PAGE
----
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Scott Mcmahon, On Behalf of Plaintiff and the Classes Defined Herein v. Lvnv Funding

August 13, 2012


The opinion of the court was delivered by: Charles P. Kocoras, District Judge:


This matter comes before the Court on Plaintiff Scott McMahon's ("McMahon") motion for leave to file additional authority and motion to reconsider our prior order dismissing his class-wide claims. For the reasons set forth below, McMahon's motion for leave to file additional authority is granted, though his motion to reconsider is denied. The Court grants McMahon leave to amend his complaint in a manner consistent with this Opinion.


On February 28, 2012, McMahon filed a class-action complaint against Defendants LVNV Funding, LLC, ("LVNV"), Resurgent Capital Services, L.P. ("Resurgent"), Alegis Group, LLC, and Tate & Kirlin Associates Inc. ("Tate & Kirlin") (collectively, "Defendants"), alleging that they violated the Fair Debt Collection Practices Act ("FDCPA") by sending dunning letters to collect a time-barred debt. On September 23, 2011, Defendants purchased McMahon's fourteen year old debt from an Illinois utility company. On December 19, 2011, Tate & Kirlin sent McMahon a letter offering to "settle [his] account in full" for 40% of the balance. McMahon requested validation of the debt, and Resurgent responded that McMahon's account "was previously sold by Nicor Gas on or about 09-23-2011" without disclosing that the debt had been incurred in 1997. The four-year statute of limitations for the collection of McMahon's debt had long since lapsed. See 810 ILCS 5/2-725.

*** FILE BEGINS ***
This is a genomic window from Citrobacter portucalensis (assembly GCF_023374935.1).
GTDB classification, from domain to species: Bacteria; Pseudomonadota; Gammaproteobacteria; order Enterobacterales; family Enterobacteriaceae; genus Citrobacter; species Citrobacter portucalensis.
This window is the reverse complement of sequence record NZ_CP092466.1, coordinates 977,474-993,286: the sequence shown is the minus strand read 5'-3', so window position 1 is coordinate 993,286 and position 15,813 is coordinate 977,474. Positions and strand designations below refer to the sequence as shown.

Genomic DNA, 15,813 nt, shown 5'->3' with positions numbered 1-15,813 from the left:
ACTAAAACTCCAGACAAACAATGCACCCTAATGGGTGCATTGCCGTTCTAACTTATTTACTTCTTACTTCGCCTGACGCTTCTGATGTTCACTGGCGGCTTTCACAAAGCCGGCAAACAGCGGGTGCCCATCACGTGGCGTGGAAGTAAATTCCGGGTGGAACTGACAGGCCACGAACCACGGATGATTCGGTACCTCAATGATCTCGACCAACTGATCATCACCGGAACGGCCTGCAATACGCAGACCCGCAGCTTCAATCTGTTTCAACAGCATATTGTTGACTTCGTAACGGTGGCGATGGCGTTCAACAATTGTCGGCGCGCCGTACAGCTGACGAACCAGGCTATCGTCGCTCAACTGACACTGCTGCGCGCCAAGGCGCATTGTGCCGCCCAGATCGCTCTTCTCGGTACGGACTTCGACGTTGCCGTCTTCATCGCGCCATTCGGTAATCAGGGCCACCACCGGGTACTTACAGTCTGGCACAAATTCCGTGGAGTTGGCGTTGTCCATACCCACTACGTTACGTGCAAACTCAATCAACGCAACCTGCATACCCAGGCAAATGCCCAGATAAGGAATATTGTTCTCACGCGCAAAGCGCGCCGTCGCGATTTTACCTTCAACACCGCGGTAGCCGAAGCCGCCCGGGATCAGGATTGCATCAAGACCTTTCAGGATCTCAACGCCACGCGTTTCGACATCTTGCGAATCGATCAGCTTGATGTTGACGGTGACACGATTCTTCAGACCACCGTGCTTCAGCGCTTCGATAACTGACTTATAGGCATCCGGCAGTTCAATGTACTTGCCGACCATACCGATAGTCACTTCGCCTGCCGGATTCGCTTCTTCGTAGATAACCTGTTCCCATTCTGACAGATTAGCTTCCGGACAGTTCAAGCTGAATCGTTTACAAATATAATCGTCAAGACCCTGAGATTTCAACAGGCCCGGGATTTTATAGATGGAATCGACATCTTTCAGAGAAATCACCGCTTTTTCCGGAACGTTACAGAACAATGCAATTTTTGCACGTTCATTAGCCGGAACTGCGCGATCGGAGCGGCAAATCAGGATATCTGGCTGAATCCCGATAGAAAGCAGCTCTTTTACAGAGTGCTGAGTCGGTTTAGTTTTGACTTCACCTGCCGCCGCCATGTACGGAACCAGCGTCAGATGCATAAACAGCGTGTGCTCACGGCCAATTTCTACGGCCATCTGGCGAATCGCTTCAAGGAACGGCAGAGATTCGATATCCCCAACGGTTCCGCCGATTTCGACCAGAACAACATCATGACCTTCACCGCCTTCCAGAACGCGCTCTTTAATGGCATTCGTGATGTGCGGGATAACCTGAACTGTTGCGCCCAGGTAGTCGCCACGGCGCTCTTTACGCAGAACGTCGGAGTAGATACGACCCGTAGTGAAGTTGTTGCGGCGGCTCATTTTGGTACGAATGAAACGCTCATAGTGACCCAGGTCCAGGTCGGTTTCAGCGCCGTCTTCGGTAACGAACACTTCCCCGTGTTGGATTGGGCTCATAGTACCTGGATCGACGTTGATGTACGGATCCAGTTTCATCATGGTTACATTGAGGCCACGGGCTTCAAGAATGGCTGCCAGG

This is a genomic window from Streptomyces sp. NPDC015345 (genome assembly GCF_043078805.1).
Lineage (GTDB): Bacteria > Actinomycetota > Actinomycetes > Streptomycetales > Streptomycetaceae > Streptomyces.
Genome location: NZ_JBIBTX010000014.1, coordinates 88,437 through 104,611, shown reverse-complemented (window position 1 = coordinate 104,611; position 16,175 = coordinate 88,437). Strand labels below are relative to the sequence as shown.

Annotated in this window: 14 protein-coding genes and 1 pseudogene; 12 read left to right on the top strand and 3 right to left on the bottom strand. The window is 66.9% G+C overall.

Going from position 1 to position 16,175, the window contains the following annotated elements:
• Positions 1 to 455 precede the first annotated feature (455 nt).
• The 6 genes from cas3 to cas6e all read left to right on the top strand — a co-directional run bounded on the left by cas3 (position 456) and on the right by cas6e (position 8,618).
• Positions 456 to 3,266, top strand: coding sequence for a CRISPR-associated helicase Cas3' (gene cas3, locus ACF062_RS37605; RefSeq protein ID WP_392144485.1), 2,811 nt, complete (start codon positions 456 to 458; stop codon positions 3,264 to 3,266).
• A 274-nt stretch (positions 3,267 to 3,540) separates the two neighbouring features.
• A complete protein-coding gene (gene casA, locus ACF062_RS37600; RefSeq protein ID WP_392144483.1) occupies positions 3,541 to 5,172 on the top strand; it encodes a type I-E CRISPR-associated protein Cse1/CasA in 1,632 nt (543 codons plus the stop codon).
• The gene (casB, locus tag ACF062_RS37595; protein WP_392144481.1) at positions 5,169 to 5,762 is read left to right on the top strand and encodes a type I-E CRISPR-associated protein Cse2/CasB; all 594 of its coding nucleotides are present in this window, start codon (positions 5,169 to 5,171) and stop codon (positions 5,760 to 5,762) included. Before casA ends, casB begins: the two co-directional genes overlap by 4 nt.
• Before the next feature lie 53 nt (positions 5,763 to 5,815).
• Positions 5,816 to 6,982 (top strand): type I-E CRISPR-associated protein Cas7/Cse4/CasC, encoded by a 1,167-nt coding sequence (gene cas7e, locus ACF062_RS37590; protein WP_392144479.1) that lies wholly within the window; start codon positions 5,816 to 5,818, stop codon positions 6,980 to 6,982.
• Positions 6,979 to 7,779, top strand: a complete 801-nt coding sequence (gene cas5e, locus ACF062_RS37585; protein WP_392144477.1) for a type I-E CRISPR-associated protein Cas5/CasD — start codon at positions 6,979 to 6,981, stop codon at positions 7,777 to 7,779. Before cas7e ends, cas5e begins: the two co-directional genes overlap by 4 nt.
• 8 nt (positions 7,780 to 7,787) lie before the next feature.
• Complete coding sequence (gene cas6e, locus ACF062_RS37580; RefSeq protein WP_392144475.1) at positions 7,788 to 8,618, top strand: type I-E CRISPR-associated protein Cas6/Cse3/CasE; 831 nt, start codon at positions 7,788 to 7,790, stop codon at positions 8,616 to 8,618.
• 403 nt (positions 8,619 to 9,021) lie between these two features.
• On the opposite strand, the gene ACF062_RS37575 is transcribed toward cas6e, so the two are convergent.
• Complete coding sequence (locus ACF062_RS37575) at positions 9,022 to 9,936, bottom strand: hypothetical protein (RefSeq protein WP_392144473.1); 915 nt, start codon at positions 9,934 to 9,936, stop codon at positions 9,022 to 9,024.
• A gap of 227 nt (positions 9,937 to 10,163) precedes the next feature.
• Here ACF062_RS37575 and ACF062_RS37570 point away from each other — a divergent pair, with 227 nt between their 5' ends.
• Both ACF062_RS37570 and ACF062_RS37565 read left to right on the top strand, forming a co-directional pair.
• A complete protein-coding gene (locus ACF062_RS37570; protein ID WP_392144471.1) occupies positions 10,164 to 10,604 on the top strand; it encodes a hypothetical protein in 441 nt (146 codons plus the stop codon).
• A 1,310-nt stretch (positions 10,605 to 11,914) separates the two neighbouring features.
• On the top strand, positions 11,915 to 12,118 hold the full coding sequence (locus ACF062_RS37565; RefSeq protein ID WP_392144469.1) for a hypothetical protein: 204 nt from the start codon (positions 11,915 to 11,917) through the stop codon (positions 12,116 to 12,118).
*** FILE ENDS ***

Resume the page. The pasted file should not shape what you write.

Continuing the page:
On July 5, 2012, the Court issued a Memorandum Opinion (the "July 5th Opinion") dismissing McMahon's class-wide claims. McMahon v. LVNV Funding, LLC, No. 12 C 1410, 2012 WL 2597933, at *4 (N.D. Ill. July 5, 2012). We held that attempting to collect a time-barred debt without disclosing that the statute of limitations had expired, without more, did not constitute a violation of the FDCPA as a matter of law. Id. However, the Court allowed McMahon to proceed on his individual FDCPA claims. Id. The Court found that Resurgent's letter, which indicated the date that Defendants purchased the debt while omitting that the debt had been incurred nearly fifteen years earlier, plausibly suggested that Defendants had misrepresented the status or character of McMahon's debt in violation of the FDCPA. Id. McMahon's class-wide claims did not contain similar allegations, but rather only alleged that Defendants' attempts to collect on a time-barred debt without disclosing that the statute of limitations had expired violated the FDCPA.

McMahon now invites the court to reconsider its holding with respect to the dismissal of the class-wide allegations and seeks leave to introduce additional authority to support his position.


A motion to reconsider a non-final order is properly brought pursuant to Federal Rule of Civil Procedure 54(b), which provides that such orders "may be revised at any time before the entry of a judgment adjudicating all the claims and all the parties' rights and liabilities." Fed. R. Civ. P. 54(b); see Galvan v. Norberg, No. 11-2319, slip op. at 13 n.3 (7th Cir. May 7, 2012). The decision to reconsider a previous ruling under Rule 54(b) is governed by the "law of the case" doctrine, whereby "a court generally should not reopen issues decided in earlier stages of the same litigation" absent a "compelling reason, such as a change in, or clarification of, law that makes clear that the earlier ruling was erroneous." United States v. Harris, 531 F.3d 507, 513 (7th Cir. 2008) (citations omitted); see Minch v. City of Chi., 486 F.3d 294, 301 (7th Cir. 2007).

Although a court maintains the discretion to revisit its prior holdings, it does so with a presumption against reopening matters already decided. Minch, 486 F.3d at 301.